Going Surfing, which were made by and for surfers.

All one has to do is watch a film like A Matter of Style at a place like Encinitas’ La Paloma to see that Soderberg’s surfing crowd reacts with considerably more enthusiasm than the average group of moviegoers. They stomp, scream, laugh, hoot, and holler. A joke does not have to be particularly clever to elicit bales of laughter, bad wipeouts are guaranteed crowd pleasers, and good rides get beautifully harmonious oohs and aaahs.

That the surfing community is tightly knit and that its jargon is often inexplicable to the untutored outsider may be advantageous to the filmmaker seeking an audience. but it also creates problems. According to Soderberg, surfers still feel a little alienated from the public at large. Even in North County, wliere surfers abound, the average citizen does not hold them in high regard. Soderberg’s own parents, who now reside in Palm Desert, cannot honestly register much interest in the sport their son loves, and they are perfectly aware he’s been surfing for twenty years and making surf films for eighteen. “They can’t fake an interest,” he said with a hint of disappointment. “They try, but I know they're still thinking that it’s kind of weird. They just don’t want to understand.

“But lots of people are even worse than that. Like these people I met from New York. They asked me, ‘Aren’t you a little too old to be doing that?’ Now, people like that are a little out of it, because maybe some people will think it, but not many are actually going to come right out andjay it. Maybe that’s why surfers feel a little better, because they can say., ‘I’m not involved in all that bullshit. I don’t care about your values or your ideas of what everyone else should be like.’

“If some girl from Indiana sees me down at the beach, she may be thinking, ‘Hey, that guy’s a little too old to be doing this. ’ Or she may be thinking, ‘His hair is getting a little thin.’ But maybe she’s thinking, ‘Hey, this guy really looks like he knows what he’s doing. He's a surfer.' ”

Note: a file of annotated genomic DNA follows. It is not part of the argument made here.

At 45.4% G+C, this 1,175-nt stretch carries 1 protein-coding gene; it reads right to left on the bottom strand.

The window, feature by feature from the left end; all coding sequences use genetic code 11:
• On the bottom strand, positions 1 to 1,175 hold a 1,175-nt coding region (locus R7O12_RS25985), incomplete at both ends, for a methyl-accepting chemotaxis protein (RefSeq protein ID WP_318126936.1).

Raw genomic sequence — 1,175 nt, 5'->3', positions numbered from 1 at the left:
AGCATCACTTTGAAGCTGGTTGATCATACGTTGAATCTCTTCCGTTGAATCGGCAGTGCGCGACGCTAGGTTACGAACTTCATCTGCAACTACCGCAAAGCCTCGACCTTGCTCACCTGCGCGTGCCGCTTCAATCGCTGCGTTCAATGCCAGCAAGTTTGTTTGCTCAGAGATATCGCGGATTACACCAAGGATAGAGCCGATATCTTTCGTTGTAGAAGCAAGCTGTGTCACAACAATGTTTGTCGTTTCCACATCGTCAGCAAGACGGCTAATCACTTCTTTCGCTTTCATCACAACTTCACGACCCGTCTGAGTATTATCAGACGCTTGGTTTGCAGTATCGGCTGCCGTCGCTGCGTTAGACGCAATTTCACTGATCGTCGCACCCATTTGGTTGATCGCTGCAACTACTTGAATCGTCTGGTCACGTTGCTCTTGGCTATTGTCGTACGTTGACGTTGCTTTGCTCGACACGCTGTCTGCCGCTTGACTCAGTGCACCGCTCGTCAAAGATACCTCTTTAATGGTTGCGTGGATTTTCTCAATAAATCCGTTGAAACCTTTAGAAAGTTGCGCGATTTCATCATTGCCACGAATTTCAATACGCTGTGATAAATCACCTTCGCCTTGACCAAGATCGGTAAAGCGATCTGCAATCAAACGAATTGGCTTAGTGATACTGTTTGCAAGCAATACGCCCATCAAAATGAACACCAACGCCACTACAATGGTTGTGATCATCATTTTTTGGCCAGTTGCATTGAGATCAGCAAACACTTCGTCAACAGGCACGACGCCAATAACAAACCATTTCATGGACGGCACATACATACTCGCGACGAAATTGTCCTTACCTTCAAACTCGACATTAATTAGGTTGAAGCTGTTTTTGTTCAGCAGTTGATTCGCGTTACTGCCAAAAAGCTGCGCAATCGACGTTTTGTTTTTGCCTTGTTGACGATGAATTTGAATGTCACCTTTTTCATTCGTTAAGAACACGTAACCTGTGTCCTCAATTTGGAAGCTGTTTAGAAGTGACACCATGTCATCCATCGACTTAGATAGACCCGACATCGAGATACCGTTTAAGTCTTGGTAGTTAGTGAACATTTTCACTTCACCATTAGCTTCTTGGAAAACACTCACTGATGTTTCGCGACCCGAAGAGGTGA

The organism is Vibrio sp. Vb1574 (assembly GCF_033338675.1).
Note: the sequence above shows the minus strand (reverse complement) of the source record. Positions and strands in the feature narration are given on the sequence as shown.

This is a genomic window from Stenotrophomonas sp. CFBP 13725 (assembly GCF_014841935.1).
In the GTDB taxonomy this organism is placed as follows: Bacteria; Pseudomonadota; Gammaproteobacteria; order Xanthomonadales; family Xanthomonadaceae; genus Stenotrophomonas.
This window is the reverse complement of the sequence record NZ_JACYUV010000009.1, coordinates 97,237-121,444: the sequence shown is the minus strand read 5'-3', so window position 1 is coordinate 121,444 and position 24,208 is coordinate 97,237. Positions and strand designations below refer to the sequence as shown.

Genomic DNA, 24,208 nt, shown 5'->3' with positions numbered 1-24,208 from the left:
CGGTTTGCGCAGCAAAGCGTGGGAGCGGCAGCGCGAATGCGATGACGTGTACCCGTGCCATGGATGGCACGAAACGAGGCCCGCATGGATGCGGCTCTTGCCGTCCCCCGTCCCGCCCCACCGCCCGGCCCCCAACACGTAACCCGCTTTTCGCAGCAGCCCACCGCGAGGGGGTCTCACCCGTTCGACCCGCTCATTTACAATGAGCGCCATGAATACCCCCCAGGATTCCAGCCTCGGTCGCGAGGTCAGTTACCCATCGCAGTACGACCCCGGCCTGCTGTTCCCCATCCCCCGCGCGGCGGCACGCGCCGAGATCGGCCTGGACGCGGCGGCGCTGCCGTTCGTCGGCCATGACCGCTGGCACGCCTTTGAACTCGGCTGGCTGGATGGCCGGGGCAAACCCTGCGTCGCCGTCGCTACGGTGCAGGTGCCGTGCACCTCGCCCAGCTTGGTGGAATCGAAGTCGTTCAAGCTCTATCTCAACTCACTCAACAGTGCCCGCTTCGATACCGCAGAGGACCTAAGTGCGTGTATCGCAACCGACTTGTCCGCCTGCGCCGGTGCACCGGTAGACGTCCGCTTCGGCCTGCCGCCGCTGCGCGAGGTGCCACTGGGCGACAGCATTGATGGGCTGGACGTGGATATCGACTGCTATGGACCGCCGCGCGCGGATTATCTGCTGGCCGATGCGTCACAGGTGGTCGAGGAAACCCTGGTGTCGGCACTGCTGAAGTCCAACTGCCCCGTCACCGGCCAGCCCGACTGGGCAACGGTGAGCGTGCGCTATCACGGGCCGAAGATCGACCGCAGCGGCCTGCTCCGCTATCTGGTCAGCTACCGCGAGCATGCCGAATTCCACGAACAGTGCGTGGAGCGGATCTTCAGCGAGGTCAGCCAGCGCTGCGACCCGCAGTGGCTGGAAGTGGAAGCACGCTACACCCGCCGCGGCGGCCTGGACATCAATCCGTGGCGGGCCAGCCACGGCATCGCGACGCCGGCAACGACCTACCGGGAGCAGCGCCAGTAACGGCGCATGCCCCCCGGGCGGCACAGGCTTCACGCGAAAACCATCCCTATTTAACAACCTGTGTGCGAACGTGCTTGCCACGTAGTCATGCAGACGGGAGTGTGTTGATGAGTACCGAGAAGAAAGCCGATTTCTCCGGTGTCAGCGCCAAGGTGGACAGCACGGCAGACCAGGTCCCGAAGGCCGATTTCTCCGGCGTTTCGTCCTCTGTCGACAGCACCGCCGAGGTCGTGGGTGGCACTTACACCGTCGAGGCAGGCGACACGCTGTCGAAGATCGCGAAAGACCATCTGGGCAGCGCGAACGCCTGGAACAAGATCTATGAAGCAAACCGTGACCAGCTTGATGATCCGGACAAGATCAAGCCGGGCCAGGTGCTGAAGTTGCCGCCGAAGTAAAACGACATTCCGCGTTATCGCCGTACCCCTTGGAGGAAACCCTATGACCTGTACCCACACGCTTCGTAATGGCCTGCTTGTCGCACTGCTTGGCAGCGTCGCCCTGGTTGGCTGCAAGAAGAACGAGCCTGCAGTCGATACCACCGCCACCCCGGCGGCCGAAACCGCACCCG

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Steve Soderberg: "My friends who surf... they're automatically going to be distrustful of someone who doesn’t surf."
Steve Soderberg: "My friends who surf... they're automatically going to be distrustful of someone who doesn’t surf."

There are certain Friday nights at Encinitas's La Paloma Theater when the crowd awaiting the 9:00 p.m. show is a virtual sea of blond heads. Blond heads standing in line, blond heads looking in shop windows along First Street, blond heads coming back from the 7-Eleven with cans of beer and candy bars, blond heads skulking in the alleyways getting one last puff of marijuana before the show starts.

A Matter of Style was descriptions of surfers like Terry Fitzgerald and Shaun Tomson and analyses of their styles...

Adding to this uncanny homogeneity is the fact that these people are almost all young. There are a few exceptions — a smart, thirtyish couple in matching La Coste shirts; a few Marines from Camp Pendleton; and three bemused septuagenarians — but most of the men are anywhere from seventeen to twenty-three years old. the girls even younger.

...big-wave footage from Hawaii (Waimea Bay on a huge day, with surfers free-falling down the faces of the waves), scenes from the Wedge in Newport Beach...

And the dress is remarkably similar. The girls look provocative, sexy, and colorful in clinging sweaters or sweatshirts and tight pants. The men are considerably more conservative in baggy cord Levis or shorts with T-shirts on which various liquor store or surfboard manufacturer names are embossed.

The conversation one overhears while waiting in line is decidedly different from the chatter before a show at the Grossmont Center or the Fashion Valley Four. One picks up strangely nasal voices saying things such as. “Where'ja go out yesterday?”

...that prompt audiences to groan with empathy every time a kneeboarder or body-surfer is crushed and pounded into the sand by one of the Wedge’s thick and powerful waves.

“Oh. man. Swami’s was breaking in the afternoon but there were way too many guys out. George's was pretty hot. but I went out at Pipes. Five to six foot, top to bottom tubes — righteous!”

Of course, there can be only one reason for this gathering outside La Paloma: the screening of a surfing film. In this case it is A Matter of Style, whose arrival has been presaged by ocean-blue posters claiming “outrageous action” and “hot tubes.” Surfing movies, and the crowds that are attracted to them, are nothing new to Southern California; Bud Browne. John Severson, Bruce Brown, and Walt Phillips were making them over twenty years ago. In those days, the films were shown at large halls, not real theaters — places like the auditorium on Pier Avenue in Hermosa Beach, the Santa Monica Civic, and the Oceanside auditorium. Those were naive, experimental, and immature days for surfing, and surfing films were considered nothing more than haphazard collections of big-wave footage designed to jolt a saltwater-logged audience.